Ákos Jóźwiak DVM, PhD
Digital Food Chain Education, Research,
Development and Innovation Institute
University of Veterinary Medicine, Budapest
Ákos Jóźwiak is the research director of the Digital Food Chain Education, Research, Development and Innovation Institute at the University of Veterinary Medicine, Budapest. Before, he worked for the National Food Chain Safety Office (NÉBIH) and its predecessors for 15 years in various positions: he was the head of the National Reference Laboratories, then worked on planning of the risk based sampling and control plans, and was responsible for drafting the Food Chain Safety Strategy 2013-2022 of Hungary. In the recent years he worked in the area of strategic planning, food safety risk assessment and data analysis.
In his international relation activities, he is a member of the EFSA Advisory Forum and the EFSA Emerging Risk Exchange Network. Through these networks, he participated in many projects and initiatives; and he chairs the EFSA Advisory Forum Data Collection and Modelling Task Force. The objective of the Task Force is to overview the data collection and reporting processes, the data models and IT infrastructure used in the sharing of data between data providers and EFSA, and to formulate recommendations at a strategic level.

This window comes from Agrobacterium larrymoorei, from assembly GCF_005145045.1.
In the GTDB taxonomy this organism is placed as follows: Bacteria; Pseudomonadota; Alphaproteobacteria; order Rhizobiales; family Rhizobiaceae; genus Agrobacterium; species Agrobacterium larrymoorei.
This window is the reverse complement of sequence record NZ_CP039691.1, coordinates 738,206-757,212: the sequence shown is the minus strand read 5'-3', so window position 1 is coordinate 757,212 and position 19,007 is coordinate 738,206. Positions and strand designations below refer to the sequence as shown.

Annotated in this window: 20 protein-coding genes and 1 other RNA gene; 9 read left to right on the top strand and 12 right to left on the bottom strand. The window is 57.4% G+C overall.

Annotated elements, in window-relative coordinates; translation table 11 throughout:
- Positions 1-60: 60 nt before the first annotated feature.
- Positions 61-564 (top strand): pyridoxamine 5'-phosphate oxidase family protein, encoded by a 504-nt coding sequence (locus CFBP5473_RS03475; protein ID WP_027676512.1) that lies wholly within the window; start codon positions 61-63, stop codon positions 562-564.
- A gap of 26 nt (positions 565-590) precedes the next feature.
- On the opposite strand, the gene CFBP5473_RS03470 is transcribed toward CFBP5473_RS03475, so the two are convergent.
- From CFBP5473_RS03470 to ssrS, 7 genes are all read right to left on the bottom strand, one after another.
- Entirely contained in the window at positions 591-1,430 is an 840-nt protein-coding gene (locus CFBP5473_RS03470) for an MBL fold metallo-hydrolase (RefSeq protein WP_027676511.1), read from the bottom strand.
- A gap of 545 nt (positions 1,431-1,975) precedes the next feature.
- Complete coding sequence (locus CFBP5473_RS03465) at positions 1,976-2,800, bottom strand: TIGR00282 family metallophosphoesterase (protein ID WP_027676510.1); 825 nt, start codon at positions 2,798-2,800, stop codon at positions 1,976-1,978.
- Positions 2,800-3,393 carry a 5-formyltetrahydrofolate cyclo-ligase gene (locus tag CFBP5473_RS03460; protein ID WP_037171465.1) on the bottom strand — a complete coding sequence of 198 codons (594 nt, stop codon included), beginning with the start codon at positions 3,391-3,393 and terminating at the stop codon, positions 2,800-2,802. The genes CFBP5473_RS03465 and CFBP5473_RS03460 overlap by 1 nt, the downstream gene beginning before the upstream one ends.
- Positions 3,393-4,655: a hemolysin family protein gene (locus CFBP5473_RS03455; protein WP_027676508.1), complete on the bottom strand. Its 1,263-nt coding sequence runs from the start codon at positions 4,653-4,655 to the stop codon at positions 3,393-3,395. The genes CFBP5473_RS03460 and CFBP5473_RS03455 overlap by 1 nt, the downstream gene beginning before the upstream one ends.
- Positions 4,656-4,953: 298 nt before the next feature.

Besides, he participated in many international capacity building projects as junior project leader, component leader and expert. He also participates to Better Training for Safer Food (BTSF) initiative as a tutor and leads various university courses. He is the chair of the Hungarian Committee of the Codex Committee on Methods of Analysis and Sampling (CCMAS). This FAO-WHO Committee deals with laboratory measurement related questions, providing an access to an international network of food laboratory scientists.
In his research activities, he focuses on developing and applying new analytical methods for improving the effectiveness of the food chain safety controls. Within this domain, the main research areas are (1) applying computational science methods for determining emerging risks and for improving risk-based controls; (2) epidemiological simulation of animal diseases; (3) determining the economic burden of foodborne diseases and applying health technology assessment methods for food chain safety decision making.